19 Nov

Big Bluffs: Making Good w/o the Goods

No one wins without bluffing in poker. Master the art, or you might as well be playing blackjack.No one wins without bluffing in poker. Master the art, or you might as well be playing blackjack.

Having quite a bit of experience with both gambling genres, I would have to say that the most significant difference between traditional casino games and poker is not whether you’re competing against the house or other players, as most will tell you. It’s that the strength of your holdings is not the deciding factor in poker. It’s the strength you exude. The strength you are able to convince others you have in your hand.

If I draw a 16 in blackjack and choose to stand, the only way I’m going to win is if the dealer busts. I can’t look him square in the eye, waving my hand over the cards with a cool smile in hopes he’ll fold with an 8 showing. But in poker, I can take the worst possible hand of 2-7 off-suit and check-raise it like I’m holding the nuts.

It doesn’t matter what I really have. All that matters is what my opponent thinks I have. So long as he believes I’ve got him beat, he’s going to fold. And if he folds, I win, no matter what the cards look like.

The Art of the Big Bluff

Bluffing is one of the most recognized strategies in poker. Everyone loves doing it (successfully), and no one wants to fall victim to it. It can be extremely lucrative, or can cost you everything. The trick is knowing when to do it, and when not to.

Bluffing is not an exact science. There is no specific way to guarantee it will work, nor is there any way to detonate, destroying your chances of success. You could outright tell the table you’re bluffing, and they might think it’s a trap and fold. Or, you could do everything by the so-called book, only to get called to a showdown.

No, I can’t tell you “this” will work and “that” won’t work. But there are subtle nuances and maneuvers of high probability that go with a good bluffing strategy. Obviously, you don’t want to do it too often. Once caught and labeled a bluffer, your game is ruined. More than anything, you need to calculate your timing.

  1. Pre-Flop Bluffing: It’s much easier to pull off a successful bluff in the early stages then on later streets. Pre-flop, hand ranges are wide open, and your opponents are not yet committed to the pot. Suited connectors, for example, have a lot more value before any community cards come down. After the flop, if you miss completely, you have no equity left, while your opponent may have gained equity, making him harder to bluff scare off the pot.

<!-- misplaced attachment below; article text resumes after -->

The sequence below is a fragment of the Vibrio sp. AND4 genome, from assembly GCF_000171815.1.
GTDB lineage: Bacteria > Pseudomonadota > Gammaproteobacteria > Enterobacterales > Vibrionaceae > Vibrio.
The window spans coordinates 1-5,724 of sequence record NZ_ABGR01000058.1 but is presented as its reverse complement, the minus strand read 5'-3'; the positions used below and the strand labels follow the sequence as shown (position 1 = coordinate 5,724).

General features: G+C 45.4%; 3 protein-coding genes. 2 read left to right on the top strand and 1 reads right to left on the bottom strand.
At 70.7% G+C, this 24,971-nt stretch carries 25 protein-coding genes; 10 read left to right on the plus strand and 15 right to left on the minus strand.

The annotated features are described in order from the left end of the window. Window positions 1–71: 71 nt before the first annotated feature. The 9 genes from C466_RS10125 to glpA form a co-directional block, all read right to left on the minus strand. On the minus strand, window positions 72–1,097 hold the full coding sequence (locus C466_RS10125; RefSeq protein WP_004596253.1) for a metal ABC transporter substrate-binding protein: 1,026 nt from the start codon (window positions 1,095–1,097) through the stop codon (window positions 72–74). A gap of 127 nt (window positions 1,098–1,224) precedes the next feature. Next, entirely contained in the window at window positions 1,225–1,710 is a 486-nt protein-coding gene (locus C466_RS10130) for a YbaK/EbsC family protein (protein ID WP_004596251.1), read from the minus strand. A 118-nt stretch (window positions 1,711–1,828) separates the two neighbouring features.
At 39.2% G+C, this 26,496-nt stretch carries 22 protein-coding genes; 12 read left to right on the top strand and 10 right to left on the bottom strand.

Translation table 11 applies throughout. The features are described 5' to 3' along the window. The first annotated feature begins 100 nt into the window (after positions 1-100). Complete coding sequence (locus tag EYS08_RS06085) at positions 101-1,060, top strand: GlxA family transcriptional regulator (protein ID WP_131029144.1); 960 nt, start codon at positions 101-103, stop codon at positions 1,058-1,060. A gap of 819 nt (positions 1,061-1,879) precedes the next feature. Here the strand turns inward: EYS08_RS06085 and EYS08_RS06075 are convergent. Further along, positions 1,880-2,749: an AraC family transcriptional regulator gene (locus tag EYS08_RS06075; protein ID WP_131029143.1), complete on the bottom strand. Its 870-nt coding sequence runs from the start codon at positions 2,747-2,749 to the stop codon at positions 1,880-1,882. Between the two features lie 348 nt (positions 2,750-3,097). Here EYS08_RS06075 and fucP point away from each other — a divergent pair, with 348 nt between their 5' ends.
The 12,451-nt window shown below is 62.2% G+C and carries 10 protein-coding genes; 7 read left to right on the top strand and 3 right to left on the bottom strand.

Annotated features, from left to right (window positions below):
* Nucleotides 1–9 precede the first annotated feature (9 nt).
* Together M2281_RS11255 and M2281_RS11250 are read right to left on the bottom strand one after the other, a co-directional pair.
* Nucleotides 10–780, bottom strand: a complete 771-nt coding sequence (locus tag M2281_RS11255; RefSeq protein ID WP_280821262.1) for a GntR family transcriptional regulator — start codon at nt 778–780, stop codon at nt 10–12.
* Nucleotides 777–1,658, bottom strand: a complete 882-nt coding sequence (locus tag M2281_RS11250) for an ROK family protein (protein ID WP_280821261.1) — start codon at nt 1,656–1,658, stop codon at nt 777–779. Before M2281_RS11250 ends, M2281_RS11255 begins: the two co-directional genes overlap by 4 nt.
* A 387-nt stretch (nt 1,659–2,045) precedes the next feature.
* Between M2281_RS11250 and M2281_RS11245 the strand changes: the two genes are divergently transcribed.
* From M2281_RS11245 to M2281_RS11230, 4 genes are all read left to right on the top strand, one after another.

2. Post-Flop Bluffing: I just warned against this, but assuming you want to try it anyway, there are some ground rules to consider. Look very closely at the flop, and what it could mean for you, as well as your opponent.
    Let’s say it falls with K♥ Q♣ 6♦. If you hit a straight draw, or flush draw, you can semi-bluff this with decent equity. If you miss, consider whether your opponent is looking at these draws. If you’re going to bluff here, you have to make it strong enough to force the fold. Bet enough that your opponent’s pot odds are no greater than 2:1, and unless he’s got something spectacular, he should give it up.
    On the other side of that coin, a flop of K♣ 7♥ 2♠ is pretty ugly. None of these cards connect, meaning none of your cards, or your opponent’s cards, can possibly create a 4-card draw. If you’re going to bluff this one, take into account that you have less odds of making a hand. Because of this, it can be an easy steal, but you better end it quickly. You do not want to chance this going to a river.

You Can’t Consistently Win Poker Without Bluffing

Bluffing isn’t just something people do to make poker more fun. It’s a critical strategy that every good player must master. It’s almost impossible to be a winning poker player without incorporating the occasional bluff. Think about it…

If every player at the table has the same skills—the same talent for mathematics, the same psychological game, the same ability to read opponents—then no one would have an advantage. Without bluffing, no one wins. Luck of the draw would determine short-term profits, but in the end, all players would be equal, and none would make money.

It is the player who masters the art of the bluff that will have a positive ROI. If you cannot bluff, you can only beat players less skilled than yourself. Master the ability to make good without the goods, and you can beat anyone, no matter how skilled they really are.

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